The aim of this study is to present a new surgical technique for outpatient treatment of cystocele and rectocele under local anesthesia, and our initial results.
The baseline demographic and clinical parameters are shown in Table 1. The
Table 1. Baseline patient characteristics.
mean age of the patients was 49 years (range 35 - 69 years), and mean parity was 3 (range 0 - 7). Fifteen patients (37.5%) were considered obese, with a BMI > 30 kg/m2. Seventeen patients presented with rectocele stage II - IV, 12 patients with cystocele POP stage II - IV, and 11 patients with rectocele and cystocele stage II - IV. Eleven patients underwent concomitant transobturator sling.
The mean operating time was 21 minutes (range: 14 - 38 minutes). All patients tolerated the procedure well and were discharged immediately afterwards. There were no intraoperative or postoperative complications and bleeding was minimal, except for one patient who underwent a concomitant transobturator sling who had moderate bleeding from dissection of the paraurethral tunnels which resolved spontaneouly after the mesh was placed and the anterior vaginal incision closed. All 40 patients had satisfactory healing of the posterior and/or anterior vaginal mucosa, with no instances of suture dehiscence when either the electrocautery or CO2 laser was used. Similarly, all patients were able to void after the procedure, and no urinary retention was observed.
At six month follow-up, pre and postoperative POP-Q measurement of points Ap, Bp, Aa and Ba were all statistically significant (Ap 1.6 ± 1.2 × −2.4 ± 0.9, Bp 2.6 ± 1.6 × −2.7 ± 1.4, Aa 1.4 ± 1.1 × −2.3 ± 0.8, and Ba 2.4 ± 1.5 × −2.5 ± 1.2) respectively, revealing satisfactory resolution of both rectocele and cystocele (Table 2). All patients reported relief of the sensation of vaginal bulge, and were satisfied with the operation.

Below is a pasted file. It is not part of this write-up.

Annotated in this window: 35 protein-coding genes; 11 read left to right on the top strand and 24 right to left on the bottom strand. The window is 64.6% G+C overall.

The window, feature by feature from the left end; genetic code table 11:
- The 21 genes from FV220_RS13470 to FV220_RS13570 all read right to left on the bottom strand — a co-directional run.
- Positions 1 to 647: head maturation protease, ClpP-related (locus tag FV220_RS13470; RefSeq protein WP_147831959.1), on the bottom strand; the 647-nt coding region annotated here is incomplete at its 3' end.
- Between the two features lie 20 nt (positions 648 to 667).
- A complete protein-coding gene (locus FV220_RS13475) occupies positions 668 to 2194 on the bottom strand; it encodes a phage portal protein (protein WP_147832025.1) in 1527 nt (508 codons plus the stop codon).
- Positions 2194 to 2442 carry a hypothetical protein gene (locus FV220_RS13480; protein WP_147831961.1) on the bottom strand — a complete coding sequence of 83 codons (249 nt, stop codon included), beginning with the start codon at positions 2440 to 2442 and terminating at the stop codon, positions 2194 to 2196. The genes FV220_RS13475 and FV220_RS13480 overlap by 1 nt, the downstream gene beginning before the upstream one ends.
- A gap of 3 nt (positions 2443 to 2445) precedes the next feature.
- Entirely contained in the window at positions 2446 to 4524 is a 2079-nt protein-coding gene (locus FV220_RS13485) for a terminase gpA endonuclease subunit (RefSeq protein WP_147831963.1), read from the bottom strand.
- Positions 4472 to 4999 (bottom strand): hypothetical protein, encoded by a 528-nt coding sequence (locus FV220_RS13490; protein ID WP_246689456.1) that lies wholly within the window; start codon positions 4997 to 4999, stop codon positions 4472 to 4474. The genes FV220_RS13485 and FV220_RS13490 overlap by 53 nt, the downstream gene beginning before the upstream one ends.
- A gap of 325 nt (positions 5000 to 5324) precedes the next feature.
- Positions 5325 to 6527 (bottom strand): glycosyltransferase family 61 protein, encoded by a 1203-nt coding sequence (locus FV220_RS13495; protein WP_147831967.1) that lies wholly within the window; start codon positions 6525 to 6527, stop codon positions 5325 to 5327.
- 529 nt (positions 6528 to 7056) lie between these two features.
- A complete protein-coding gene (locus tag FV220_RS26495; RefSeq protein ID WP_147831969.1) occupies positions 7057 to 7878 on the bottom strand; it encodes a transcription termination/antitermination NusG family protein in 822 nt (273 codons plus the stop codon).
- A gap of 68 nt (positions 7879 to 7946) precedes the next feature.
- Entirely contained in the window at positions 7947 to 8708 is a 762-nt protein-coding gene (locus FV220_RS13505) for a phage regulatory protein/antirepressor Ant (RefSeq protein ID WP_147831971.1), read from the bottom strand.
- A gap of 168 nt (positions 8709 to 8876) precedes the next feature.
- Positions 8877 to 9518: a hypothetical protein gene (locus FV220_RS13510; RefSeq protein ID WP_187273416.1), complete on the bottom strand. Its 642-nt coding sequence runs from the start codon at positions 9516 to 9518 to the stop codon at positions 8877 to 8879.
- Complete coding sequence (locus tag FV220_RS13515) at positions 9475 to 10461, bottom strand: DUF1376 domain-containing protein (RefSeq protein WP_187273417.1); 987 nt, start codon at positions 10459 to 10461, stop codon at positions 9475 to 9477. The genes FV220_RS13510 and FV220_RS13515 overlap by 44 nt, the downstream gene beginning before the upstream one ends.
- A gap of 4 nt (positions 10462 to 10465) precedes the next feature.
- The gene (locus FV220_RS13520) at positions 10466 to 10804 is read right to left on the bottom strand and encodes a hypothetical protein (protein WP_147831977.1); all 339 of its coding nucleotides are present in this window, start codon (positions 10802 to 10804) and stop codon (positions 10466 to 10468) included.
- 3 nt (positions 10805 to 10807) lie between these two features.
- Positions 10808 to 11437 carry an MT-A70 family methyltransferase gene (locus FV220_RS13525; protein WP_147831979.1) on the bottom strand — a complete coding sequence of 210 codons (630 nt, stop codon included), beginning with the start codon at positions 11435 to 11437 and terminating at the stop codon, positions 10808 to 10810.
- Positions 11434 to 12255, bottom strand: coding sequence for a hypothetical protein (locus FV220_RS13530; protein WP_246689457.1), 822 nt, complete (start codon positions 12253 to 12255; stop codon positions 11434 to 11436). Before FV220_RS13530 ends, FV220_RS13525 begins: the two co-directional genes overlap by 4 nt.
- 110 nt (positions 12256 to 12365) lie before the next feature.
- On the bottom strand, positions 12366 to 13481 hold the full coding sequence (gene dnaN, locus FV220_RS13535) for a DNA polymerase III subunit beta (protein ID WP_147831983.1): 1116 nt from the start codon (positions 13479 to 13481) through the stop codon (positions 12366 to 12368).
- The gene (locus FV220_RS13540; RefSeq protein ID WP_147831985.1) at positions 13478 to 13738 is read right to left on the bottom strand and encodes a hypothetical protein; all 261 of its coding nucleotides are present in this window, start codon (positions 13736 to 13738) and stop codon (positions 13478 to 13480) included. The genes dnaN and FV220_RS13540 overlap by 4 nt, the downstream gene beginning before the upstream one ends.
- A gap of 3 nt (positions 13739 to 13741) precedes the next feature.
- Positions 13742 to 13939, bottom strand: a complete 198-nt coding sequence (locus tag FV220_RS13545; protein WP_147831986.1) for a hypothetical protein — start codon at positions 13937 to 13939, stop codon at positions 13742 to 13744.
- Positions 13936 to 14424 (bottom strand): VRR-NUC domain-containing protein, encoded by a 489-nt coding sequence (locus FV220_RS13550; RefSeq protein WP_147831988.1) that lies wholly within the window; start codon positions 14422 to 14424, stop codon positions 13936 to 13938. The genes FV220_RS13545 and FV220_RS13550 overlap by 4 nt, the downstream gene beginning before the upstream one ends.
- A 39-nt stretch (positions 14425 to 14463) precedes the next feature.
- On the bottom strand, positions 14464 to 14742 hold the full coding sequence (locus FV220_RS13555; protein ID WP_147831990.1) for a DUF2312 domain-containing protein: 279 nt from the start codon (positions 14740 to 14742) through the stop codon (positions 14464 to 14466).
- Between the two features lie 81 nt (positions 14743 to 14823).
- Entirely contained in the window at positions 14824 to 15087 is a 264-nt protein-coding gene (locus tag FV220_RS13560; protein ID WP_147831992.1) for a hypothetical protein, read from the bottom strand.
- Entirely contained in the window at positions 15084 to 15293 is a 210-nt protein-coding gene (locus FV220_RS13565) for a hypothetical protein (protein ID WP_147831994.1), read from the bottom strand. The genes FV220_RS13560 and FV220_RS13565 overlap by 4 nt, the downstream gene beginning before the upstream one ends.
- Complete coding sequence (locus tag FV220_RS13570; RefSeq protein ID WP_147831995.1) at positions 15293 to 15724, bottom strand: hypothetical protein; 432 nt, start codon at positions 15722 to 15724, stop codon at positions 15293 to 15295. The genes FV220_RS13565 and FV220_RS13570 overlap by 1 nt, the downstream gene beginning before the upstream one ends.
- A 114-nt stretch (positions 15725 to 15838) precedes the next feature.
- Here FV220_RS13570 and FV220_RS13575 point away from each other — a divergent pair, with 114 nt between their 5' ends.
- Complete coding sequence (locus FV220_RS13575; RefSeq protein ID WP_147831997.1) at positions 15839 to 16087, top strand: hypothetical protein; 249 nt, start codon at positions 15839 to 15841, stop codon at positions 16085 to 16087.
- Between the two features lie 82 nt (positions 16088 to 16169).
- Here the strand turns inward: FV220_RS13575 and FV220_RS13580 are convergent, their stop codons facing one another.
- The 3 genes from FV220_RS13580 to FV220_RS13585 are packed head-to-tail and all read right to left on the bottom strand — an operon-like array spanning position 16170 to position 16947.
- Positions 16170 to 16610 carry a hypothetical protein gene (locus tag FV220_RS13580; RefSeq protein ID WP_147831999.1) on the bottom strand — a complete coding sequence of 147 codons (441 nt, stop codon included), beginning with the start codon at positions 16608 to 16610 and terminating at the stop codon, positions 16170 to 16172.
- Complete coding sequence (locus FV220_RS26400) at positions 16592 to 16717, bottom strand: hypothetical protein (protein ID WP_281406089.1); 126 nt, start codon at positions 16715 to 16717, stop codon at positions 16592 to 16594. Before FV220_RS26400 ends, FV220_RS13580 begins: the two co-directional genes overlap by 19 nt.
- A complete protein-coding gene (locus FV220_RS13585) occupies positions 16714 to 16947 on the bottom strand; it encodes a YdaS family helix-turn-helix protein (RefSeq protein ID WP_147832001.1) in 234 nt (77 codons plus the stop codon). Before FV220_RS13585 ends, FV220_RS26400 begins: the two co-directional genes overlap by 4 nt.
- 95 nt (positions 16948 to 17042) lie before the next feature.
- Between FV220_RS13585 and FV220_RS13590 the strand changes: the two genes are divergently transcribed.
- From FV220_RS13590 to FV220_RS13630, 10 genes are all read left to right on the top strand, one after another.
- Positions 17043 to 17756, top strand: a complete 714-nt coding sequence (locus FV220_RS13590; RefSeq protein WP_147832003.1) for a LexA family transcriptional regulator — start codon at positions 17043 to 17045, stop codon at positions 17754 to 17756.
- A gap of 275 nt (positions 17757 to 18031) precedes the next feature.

Since the goal of treating POP is to improve quality of life rather than prolong survival, when choosing a treatment it is important to look for the least invasive method providing the best outcome for the patient, preferably as a single procedure. A conservative approach is a reasonable alternative for mild, asymptomatic cases, but surgical management is usually required for symptomatic grade II - IV vaginal prolapse.
A point that warrants discussion is the need to open the vaginal wall and dissect it from the underlying fascia, followed by midline plication, as has been traditionally done for many decades  . The existence of a separate layer of vaginal fascia and the role of this tissue in supporting the urethra and bladder
Table 2. POP-Q measurements.
anteriorly and the rectum posteriorly have been an area of controversy for more than a century   . The vagina consists of three layers: a mucosal layer consisting of nonkeratinized squamous epithelium overlying a lamina propia; a muscular layer consisting of smooth muscle, collagen, and elastin; and an adventitial layer consisting of collagen and elastin. Histological examination has failed to demonstrate a separate layer of fascia between the vagina and the bladder or rectum, and the tissue labeled as “fascia” may actually be an artifact of surgical dissection represented by portions of the vaginal muscularis. Thus, if one believes this is a reasonable rationale, there is no point in plicating the “fascia” separately from the mucosa.